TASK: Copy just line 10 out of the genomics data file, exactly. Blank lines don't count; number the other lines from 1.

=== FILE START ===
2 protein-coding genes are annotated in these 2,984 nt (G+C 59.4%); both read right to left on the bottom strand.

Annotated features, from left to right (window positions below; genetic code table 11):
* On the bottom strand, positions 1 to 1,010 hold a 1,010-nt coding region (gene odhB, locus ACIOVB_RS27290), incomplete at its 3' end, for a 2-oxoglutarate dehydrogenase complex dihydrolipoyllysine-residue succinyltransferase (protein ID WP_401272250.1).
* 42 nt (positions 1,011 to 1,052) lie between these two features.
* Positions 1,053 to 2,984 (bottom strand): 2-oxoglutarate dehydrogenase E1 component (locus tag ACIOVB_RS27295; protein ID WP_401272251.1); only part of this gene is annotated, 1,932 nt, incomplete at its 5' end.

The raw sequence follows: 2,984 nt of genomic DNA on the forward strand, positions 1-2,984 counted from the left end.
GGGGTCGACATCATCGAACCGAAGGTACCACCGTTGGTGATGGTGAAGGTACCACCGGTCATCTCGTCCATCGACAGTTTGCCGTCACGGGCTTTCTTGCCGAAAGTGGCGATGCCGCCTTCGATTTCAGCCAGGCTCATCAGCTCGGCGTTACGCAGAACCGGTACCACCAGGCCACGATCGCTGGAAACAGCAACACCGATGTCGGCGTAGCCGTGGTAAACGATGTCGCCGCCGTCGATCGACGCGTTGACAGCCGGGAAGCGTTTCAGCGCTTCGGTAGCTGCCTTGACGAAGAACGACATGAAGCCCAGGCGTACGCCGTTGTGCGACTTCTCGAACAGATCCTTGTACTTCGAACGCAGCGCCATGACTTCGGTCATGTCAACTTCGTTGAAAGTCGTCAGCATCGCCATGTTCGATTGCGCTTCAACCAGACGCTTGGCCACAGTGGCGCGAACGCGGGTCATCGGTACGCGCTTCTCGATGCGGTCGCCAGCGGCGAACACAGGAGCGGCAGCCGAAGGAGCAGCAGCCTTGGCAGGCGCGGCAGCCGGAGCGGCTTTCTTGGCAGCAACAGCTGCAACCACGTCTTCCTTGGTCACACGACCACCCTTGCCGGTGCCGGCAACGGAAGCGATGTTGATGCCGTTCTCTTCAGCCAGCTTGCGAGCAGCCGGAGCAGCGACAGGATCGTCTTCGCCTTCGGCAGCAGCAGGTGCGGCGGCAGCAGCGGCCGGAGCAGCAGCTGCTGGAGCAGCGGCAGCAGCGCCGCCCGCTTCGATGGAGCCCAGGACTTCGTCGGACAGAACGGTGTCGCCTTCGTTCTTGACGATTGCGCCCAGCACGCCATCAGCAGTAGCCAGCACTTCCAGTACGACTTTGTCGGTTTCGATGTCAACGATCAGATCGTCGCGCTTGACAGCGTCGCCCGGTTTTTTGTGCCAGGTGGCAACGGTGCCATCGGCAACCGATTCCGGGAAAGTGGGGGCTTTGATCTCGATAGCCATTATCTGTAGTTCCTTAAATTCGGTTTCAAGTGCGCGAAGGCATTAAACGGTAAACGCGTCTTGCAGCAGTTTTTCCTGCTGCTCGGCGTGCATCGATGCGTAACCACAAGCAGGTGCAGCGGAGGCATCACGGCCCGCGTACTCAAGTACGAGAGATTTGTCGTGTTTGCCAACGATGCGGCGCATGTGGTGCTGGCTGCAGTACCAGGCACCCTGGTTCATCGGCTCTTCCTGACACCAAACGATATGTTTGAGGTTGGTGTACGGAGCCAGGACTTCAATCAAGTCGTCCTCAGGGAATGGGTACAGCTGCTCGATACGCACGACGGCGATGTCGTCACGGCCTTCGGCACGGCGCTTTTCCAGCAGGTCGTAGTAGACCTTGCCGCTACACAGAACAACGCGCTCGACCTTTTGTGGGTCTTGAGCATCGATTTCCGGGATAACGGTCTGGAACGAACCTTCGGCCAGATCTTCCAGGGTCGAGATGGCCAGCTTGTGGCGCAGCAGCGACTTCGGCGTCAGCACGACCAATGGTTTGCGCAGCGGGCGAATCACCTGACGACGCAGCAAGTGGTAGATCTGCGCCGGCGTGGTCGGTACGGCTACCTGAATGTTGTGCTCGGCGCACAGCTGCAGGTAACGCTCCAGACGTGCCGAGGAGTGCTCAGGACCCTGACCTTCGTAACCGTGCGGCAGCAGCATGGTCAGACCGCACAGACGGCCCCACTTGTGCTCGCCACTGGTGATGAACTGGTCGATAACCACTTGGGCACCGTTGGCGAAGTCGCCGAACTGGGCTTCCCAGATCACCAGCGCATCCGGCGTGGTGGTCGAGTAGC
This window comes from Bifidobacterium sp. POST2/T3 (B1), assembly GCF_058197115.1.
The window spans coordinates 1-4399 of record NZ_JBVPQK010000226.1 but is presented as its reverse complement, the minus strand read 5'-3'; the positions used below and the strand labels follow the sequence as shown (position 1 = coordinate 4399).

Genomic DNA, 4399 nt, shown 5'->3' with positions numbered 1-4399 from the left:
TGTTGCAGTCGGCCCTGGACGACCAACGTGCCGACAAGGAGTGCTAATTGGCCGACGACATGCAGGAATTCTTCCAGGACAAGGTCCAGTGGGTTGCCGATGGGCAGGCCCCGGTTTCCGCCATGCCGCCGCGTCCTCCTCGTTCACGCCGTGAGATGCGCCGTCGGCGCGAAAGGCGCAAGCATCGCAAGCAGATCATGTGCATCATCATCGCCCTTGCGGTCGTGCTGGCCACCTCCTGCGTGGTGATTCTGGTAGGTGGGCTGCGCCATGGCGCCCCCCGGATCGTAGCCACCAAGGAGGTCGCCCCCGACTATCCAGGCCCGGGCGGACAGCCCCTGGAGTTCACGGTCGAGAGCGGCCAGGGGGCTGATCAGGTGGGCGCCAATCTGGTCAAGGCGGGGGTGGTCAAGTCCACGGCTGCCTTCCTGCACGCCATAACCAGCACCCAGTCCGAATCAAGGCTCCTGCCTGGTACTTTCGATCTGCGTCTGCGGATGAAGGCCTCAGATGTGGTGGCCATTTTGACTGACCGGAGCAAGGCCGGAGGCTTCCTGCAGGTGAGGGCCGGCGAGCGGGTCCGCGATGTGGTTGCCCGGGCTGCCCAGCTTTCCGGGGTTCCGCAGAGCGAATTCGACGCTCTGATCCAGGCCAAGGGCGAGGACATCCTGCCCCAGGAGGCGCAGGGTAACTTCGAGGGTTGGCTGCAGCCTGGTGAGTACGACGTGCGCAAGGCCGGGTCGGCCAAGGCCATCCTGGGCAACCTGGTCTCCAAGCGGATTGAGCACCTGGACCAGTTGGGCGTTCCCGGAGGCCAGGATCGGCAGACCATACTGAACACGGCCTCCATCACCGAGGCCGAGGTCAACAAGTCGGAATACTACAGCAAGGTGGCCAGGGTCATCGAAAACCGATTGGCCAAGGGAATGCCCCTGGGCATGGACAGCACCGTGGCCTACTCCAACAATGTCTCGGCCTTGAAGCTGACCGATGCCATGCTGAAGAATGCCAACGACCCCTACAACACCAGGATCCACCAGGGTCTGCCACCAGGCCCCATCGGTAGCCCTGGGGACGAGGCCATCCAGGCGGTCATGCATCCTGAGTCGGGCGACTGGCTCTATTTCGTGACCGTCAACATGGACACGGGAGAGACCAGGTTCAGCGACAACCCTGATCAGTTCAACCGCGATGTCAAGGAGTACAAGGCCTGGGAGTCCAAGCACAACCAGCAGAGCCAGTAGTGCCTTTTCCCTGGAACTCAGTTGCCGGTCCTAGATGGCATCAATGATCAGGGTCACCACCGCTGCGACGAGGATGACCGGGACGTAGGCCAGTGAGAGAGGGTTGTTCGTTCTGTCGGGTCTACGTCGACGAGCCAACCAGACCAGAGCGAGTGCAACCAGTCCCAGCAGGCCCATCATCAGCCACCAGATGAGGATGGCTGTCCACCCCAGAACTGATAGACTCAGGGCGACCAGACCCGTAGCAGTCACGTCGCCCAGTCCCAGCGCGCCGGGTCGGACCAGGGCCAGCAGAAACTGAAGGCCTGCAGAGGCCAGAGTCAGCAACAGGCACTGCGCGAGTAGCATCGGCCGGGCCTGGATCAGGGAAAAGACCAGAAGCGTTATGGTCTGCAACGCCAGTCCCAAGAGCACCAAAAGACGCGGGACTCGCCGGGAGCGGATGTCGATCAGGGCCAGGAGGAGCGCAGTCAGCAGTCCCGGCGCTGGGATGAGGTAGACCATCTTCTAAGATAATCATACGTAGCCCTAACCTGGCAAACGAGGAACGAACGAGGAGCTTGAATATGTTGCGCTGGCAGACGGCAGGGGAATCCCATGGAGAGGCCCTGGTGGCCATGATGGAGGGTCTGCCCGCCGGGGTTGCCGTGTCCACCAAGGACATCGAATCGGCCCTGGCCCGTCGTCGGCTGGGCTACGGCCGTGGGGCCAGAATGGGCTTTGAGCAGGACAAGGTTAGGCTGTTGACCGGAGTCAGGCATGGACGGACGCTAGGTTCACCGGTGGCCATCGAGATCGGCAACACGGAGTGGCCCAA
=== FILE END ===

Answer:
Genomic DNA, 4399 nt, shown 5'->3' with positions numbered 1-4399 from the left: